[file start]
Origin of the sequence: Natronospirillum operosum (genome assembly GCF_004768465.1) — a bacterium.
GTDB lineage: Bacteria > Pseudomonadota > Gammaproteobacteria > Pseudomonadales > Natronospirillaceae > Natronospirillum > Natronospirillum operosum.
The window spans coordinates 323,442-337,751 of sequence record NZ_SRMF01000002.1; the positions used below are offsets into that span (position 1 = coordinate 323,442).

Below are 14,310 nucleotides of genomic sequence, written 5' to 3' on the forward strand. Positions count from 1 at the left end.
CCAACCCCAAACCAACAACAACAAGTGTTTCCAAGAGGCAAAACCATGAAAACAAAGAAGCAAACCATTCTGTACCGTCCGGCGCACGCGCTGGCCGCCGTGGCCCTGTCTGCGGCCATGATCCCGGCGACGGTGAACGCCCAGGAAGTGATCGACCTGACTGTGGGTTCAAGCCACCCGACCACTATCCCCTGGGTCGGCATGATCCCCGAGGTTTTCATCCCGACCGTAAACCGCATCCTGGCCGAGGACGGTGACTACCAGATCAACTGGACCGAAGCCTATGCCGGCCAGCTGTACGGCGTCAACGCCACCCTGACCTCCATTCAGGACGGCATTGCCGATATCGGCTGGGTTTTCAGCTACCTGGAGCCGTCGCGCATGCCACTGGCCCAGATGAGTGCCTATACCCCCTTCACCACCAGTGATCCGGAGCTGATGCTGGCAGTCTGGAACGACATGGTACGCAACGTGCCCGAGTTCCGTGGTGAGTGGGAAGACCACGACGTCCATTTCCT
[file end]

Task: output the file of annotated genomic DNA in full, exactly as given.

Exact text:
Origin of the sequence: Natronospirillum operosum (genome assembly GCF_004768465.1) — a bacterium.
GTDB lineage: Bacteria > Pseudomonadota > Gammaproteobacteria > Pseudomonadales > Natronospirillaceae > Natronospirillum > Natronospirillum operosum.
The window spans coordinates 323,442-337,751 of sequence record NZ_SRMF01000002.1; the positions used below are offsets into that span (position 1 = coordinate 323,442).

Below are 14,310 nucleotides of genomic sequence, written 5' to 3' on the forward strand. Positions count from 1 at the left end.
CCAACCCCAAACCAACAACAACAAGTGTTTCCAAGAGGCAAAACCATGAAAACAAAGAAGCAAACCATTCTGTACCGTCCGGCGCACGCGCTGGCCGCCGTGGCCCTGTCTGCGGCCATGATCCCGGCGACGGTGAACGCCCAGGAAGTGATCGACCTGACTGTGGGTTCAAGCCACCCGACCACTATCCCCTGGGTCGGCATGATCCCCGAGGTTTTCATCCCGACCGTAAACCGCATCCTGGCCGAGGACGGTGACTACCAGATCAACTGGACCGAAGCCTATGCCGGCCAGCTGTACGGCGTCAACGCCACCCTGACCTCCATTCAGGACGGCATTGCCGATATCGGCTGGGTTTTCAGCTACCTGGAGCCGTCGCGCATGCCACTGGCCCAGATGAGTGCCTATACCCCCTTCACCACCAGTGATCCGGAGCTGATGCTGGCAGTCTGGAACGACATGGTACGCAACGTGCCCGAGTTCCGTGGTGAGTGGGAAGACCACGACGTCCATTTCCT